THE DANUBE RIVER IN THE LOWER SECTOR IN TWO HIDROLOGYCAL HYPOSTASES –HIGH AND LOW WATERS
P. Gâştescu , Elena Ţuchiu
Abstract. The Danube River in the lower sector in two hydrological hypostases-high and low waters. The lower sector of the Danube, with the exception of the Iron Gates gorge, is characterized through an asymmetric development under morpho-hydrographical aspect, with a floodplain, developed on the left (between Drobeta-Turnu Severin and Calaraşi) in Romania, with unequal extensions of 5 km at Greaca, 12 km at Calaraşi and fragmented by narrowing at Islaz, Zimnicea, Giurgiu, Olteniţa. From Calaraşi to Brăila, the floodplain has the largest expansion, being between the arms of the Danube, which form, in natural conditions, two wetlands of Mesopotamian type, known as Romanian hydronyms Balta Ialomiţei (Borcea) and Balta Brăilei. The total area of the Danube floodplain including the delta is 9230 km2, respective 4% from the Romanian territory. In natural conditions, before the embankment and drainage works (1960), the Danube floodplain and delta was an amphibious territory consisting of lakes, streams, backwater, eutrophic marshes, willow and poplar forests on fluvial banks being flooded at spring-summer high water 93% (hydrograde 8). It is estimated that at 1.5 m thick layer of accumulated water for 1-2 months a year, the volume of water stored was about 4.3 km3, contributing to attenuation of floods and at the same time to water renewal of lakes, alluvial and cleaning of ecotonal area. Also, the Danube floodplain and delta is an important area of genetic capital for reproduction of many fish species. The famous hydrobiologist Grigore Antipa studied the floodplain and the delta, scientifically arguing through its work from 1910 (The flooding region of the Danube) the role of this flooded area in biological functionality and productivity.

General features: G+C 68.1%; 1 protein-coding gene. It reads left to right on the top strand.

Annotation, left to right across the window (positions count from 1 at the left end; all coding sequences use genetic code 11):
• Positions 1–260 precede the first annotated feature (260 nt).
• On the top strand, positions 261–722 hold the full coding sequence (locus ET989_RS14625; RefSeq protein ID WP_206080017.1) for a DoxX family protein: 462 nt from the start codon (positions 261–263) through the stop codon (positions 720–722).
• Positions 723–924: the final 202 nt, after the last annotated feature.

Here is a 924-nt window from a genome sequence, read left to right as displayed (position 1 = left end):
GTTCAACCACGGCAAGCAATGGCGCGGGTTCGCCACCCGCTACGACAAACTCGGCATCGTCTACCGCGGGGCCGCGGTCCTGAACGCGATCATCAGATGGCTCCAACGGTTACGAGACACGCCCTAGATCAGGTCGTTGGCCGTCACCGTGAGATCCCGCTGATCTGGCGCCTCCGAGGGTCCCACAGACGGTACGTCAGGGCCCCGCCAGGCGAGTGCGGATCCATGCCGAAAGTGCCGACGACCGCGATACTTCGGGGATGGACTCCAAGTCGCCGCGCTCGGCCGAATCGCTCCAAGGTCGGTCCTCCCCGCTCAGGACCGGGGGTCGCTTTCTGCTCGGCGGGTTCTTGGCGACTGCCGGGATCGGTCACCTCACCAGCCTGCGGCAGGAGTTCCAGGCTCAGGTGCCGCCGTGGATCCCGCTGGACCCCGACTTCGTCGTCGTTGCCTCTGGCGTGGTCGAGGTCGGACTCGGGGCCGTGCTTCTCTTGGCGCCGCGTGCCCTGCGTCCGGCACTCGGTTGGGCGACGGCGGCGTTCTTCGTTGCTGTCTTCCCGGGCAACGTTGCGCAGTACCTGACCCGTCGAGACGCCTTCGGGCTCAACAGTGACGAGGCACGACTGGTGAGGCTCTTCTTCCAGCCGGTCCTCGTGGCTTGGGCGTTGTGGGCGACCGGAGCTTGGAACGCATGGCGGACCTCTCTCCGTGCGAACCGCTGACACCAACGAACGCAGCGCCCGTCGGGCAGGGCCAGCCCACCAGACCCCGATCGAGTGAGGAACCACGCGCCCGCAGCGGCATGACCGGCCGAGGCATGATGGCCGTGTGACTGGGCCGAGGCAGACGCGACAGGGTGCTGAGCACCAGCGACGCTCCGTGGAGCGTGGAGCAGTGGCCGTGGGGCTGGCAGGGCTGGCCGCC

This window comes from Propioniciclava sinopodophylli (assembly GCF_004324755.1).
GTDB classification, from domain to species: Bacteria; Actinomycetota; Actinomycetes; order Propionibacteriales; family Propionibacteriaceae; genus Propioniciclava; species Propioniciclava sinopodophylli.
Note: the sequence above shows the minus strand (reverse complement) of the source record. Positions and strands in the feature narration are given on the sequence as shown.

The anthropogenic interventions in various aspects, on the main artery - "free space", on the tributaries and throughout drainage basin, in correlation with climate changes have caused changes of discharge regime, especially in high water phase causing major material damages due to flooding (in 1970 and more recently in 2006, 2009), but also during low water phases (1921,1947,1954).
Key-words: Danube, lower sector, floodplain, hydrological regime
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